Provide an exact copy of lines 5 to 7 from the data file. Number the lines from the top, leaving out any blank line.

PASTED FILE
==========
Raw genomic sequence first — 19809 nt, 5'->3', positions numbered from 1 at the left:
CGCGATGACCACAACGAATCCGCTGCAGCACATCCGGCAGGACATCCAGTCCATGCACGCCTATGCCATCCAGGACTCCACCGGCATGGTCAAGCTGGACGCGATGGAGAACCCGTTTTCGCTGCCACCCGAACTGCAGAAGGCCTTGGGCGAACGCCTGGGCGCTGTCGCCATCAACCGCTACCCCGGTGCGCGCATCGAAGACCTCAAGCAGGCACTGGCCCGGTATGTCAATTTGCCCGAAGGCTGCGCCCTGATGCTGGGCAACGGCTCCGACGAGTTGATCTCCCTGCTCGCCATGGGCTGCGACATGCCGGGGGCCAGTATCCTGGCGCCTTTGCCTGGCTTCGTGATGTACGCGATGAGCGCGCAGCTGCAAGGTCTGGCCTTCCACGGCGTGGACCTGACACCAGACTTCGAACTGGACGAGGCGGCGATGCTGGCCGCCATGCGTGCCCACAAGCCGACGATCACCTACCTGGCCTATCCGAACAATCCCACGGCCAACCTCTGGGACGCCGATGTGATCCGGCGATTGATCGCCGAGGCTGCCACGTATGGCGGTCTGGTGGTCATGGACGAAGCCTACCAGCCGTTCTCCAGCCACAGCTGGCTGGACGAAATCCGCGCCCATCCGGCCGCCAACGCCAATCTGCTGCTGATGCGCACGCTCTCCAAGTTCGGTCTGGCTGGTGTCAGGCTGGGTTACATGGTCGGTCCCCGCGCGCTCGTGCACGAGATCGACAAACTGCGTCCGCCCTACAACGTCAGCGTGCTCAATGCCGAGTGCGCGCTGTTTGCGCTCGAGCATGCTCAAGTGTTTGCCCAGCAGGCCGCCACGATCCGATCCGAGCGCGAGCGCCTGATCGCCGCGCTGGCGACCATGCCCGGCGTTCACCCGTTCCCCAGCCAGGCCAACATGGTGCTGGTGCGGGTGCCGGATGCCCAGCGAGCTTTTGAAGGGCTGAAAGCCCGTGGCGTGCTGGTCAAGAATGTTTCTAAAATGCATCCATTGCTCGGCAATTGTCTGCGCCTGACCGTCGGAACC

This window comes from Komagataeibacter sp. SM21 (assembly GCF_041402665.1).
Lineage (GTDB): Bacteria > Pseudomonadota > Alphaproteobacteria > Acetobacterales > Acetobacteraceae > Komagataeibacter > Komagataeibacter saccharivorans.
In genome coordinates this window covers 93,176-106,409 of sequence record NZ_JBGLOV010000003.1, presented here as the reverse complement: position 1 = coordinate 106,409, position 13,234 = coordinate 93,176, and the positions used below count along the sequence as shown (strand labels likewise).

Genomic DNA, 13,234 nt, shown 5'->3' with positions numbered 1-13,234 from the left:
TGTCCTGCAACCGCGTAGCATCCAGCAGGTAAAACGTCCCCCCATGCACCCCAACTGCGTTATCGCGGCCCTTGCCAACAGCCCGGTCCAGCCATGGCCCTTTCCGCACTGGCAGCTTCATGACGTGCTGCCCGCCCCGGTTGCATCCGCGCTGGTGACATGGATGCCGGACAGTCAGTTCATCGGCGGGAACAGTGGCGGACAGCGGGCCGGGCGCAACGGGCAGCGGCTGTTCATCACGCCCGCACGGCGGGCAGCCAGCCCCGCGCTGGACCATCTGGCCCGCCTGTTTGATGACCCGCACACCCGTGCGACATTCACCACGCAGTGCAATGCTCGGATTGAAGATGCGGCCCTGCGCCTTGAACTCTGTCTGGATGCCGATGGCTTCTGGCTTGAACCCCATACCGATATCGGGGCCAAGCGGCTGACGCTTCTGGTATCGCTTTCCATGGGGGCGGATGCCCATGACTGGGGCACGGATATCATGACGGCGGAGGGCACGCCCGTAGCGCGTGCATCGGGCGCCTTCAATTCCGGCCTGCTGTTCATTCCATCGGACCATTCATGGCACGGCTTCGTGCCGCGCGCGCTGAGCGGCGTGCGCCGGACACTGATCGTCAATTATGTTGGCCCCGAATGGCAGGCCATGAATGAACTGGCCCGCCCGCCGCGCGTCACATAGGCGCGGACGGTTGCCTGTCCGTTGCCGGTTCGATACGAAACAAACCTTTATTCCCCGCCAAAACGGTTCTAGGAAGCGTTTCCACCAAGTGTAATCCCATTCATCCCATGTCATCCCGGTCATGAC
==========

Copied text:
In genome coordinates this window covers 93,176-106,409 of sequence record NZ_JBGLOV010000003.1, presented here as the reverse complement: position 1 = coordinate 106,409, position 13,234 = coordinate 93,176, and the positions used below count along the sequence as shown (strand labels likewise).

Genomic DNA, 13,234 nt, shown 5'->3' with positions numbered 1-13,234 from the left:
TGTCCTGCAACCGCGTAGCATCCAGCAGGTAAAACGTCCCCCCATGCACCCCAACTGCGTTATCGCGGCCCTTGCCAACAGCCCGGTCCAGCCATGGCCCTTTCCGCACTGGCAGCTTCATGACGTGCTGCCCGCCCCGGTTGCATCCGCGCTGGTGACATGGATGCCGGACAGTCAGTTCATCGGCGGGAACAGTGGCGGACAGCGGGCCGGGCGCAACGGGCAGCGGCTGTTCATCACGCCCGCACGGCGGGCAGCCAGCCCCGCGCTGGACCATCTGGCCCGCCTGTTTGATGACCCGCACACCCGTGCGACATTCACCACGCAGTGCAATGCTCGGATTGAAGATGCGGCCCTGCGCCTTGAACTCTGTCTGGATGCCGATGGCTTCTGGCTTGAACCCCATACCGATATCGGGGCCAAGCGGCTGACGCTTCTGGTATCGCTTTCCATGGGGGCGGATGCCCATGACTGGGGCACGGATATCATGACGGCGGAGGGCACGCCCGTAGCGCGTGCATCGGGCGCCTTCAATTCCGGCCTGCTGTTCATTCCATCGGACCATTCATGGCACGGCTTCGTGCCGCGCGCGCTGAGCGGCGTGCGCCGGACACTGATCGTCAATTATGTTGGCCCCGAATGGCAGGCCATGAATGAACTGGCCCGCCCGCCGCGCGTCACATAGGCGCGGACGGTTGCCTGTCCGTTGCCGGTTCGATACGAAACAAACCTTTATTCCCCGCCAAAACGGTTCTAGGAAGCGTTTCCACCAAGTGTAATCCCATTCATCCCATGTCATCCCGGTCATGAC